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POSTER. Presented at the Symposium (9/12/2019) Abstract: The Academy of Engineering Success (AcES) employs literature-based, best practices to support and retain underrepresented students in engineering through graduation with the ultimate goal of diversifying the engineering workforce. AcES was established in 2012 and has been supported via NSF S-STEM award number 1644119 since 2016. The 2016, 2017, and 2018 cohorts consist of 12, 20, and 22 students, respectively. Five S-STEM supported scholarships were awarded to the 2016 cohort, seven scholarships were awarded to students from the 2017 cohort, and six scholarships were awarded to students from the 2018 cohort. AcES students participate in a one-week summer bridge experience, a common fall semester course focused on professional development, and a common spring semester course emphasizing the role of engineers in societal development. Starting with the summer bridge experience, and continuing until graduation, students are immersed in curricular and co-curricular activities with the goals of fostering feelings of institutional inclusion and belonging in engineering, providing academic support and student success skills, and professional development. The aforementioned goals are achieved by providing (1) opportunities for faculty-student, student-student, and industry mentor-student interaction, (2) academic support, and student success education in areas such as time managementmore »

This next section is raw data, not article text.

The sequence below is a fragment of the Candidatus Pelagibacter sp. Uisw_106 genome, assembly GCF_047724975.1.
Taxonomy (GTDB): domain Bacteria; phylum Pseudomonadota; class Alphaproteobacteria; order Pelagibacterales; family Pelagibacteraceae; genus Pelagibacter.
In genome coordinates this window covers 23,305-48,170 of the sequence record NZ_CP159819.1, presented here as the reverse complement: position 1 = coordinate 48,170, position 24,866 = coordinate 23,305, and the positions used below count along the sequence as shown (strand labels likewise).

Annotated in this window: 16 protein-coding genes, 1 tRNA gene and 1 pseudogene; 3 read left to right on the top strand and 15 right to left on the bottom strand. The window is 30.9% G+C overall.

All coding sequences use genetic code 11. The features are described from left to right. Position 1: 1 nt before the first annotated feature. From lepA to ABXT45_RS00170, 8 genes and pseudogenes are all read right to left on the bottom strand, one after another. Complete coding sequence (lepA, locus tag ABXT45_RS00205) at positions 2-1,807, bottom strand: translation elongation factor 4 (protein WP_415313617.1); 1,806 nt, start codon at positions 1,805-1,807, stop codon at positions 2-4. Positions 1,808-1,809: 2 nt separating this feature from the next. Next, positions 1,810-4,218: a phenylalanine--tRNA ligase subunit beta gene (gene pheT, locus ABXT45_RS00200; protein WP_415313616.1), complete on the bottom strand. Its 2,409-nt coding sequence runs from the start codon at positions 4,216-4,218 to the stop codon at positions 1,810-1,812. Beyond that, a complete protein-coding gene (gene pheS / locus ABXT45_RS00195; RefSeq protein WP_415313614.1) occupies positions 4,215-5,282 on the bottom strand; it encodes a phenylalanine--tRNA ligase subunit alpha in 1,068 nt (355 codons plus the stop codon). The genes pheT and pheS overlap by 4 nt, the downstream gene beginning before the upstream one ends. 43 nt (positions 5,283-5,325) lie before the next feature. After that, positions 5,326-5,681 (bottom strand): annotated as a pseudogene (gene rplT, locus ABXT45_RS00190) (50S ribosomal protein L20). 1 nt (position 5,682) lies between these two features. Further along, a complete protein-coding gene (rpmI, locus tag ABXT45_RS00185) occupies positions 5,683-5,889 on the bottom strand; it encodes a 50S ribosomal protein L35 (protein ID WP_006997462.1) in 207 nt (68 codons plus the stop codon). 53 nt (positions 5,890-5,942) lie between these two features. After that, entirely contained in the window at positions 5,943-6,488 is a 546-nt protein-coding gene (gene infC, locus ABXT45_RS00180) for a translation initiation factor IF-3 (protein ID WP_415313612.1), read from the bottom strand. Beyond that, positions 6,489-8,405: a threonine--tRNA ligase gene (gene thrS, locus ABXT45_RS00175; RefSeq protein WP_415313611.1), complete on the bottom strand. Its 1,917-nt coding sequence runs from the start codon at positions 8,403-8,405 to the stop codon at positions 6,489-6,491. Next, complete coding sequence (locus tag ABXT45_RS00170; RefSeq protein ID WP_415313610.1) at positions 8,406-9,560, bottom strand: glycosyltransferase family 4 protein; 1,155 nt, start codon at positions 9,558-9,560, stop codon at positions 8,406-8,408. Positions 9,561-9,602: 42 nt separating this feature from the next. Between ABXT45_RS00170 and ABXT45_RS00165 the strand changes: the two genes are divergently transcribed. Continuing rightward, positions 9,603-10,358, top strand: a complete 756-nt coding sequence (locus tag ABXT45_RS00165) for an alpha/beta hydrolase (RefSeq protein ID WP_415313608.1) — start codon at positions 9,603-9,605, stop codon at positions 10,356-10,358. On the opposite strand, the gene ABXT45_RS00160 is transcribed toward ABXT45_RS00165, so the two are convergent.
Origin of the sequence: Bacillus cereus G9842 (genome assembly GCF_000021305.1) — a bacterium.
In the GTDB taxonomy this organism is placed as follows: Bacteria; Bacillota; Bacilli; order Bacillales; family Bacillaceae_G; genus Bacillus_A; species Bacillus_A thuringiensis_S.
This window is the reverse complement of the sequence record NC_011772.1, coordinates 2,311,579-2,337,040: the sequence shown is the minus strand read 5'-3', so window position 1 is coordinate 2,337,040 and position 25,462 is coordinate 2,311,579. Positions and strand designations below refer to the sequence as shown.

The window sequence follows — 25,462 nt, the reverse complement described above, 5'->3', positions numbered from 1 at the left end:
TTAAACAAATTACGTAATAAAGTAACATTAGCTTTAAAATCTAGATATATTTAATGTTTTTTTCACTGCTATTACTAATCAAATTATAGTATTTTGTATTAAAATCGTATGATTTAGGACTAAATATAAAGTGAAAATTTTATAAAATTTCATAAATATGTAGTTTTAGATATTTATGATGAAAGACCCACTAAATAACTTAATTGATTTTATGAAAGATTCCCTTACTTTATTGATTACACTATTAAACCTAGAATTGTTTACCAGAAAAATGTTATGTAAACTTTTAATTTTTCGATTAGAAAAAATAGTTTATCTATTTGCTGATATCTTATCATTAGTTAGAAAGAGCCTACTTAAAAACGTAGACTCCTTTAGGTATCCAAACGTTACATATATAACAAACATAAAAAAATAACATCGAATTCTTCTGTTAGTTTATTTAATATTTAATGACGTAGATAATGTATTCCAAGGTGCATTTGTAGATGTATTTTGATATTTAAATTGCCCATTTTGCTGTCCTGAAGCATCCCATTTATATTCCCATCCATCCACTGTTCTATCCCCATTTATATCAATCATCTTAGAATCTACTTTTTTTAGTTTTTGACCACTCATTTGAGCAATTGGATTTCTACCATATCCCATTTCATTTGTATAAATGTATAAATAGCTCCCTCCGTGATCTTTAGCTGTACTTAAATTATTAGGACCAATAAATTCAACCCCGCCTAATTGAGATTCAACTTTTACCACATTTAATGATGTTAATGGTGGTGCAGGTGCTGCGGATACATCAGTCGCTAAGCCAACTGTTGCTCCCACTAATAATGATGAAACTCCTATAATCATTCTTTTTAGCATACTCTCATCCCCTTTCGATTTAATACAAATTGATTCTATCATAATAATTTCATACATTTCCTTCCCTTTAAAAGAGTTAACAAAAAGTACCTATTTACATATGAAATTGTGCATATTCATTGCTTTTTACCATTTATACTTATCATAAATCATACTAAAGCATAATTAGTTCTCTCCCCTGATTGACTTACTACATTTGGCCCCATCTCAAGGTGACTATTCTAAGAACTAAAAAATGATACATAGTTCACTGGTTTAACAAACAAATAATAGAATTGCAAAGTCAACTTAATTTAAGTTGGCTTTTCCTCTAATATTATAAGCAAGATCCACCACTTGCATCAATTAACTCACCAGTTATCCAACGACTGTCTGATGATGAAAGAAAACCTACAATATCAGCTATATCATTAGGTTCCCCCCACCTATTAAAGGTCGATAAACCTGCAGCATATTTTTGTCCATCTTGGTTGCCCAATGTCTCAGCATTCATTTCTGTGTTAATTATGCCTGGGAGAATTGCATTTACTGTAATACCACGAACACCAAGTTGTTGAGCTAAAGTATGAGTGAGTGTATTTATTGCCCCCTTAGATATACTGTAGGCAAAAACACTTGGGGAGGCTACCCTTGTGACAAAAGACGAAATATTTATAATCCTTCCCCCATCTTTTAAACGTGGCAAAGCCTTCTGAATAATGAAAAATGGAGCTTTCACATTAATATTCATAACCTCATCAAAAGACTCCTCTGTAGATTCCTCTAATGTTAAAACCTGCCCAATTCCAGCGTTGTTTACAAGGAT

Partnering Middle School Teachers, Industry, and Academic to Bring Engineering to the Science ClassroomDespite limited success in broadening participation in engineering with rural and Appalachian youth, there remain challenges such as misunderstandings around engineering careers, misalignments with youth’s sociocultural background, and other environmental barriers. In addition, middle school science teachers may be unfamiliar with engineering or how to integrate engineering concepts into science lessons. Furthermore, teachers interested in incorporating engineering into their curriculum may not have the time or resources to do so. The result may be single interventions such as a professional development workshop for teachers or a career day for students. However, those are unlikely to cause major change or sustained interest development. To address these challenges, we have undertaken our NSF ITEST project titled, Virginia Tech Partnering with Educators and Engineers in Rural Schools (VT PEERS). Through this project, we sought to improve youth awareness of and preparation for engineering related careers and educational pathways. Utilizing regular engagement in engineering-aligned classroom activities and culturally relevant programming, we sought to spark an interest with some students. In addition, our project involves a partnership with teachers, school districts, and local industry to provide a holistic and, hopefully, sustainable influence. By engaging over time we aspired to promote sustainability beyond this NSF projectmore »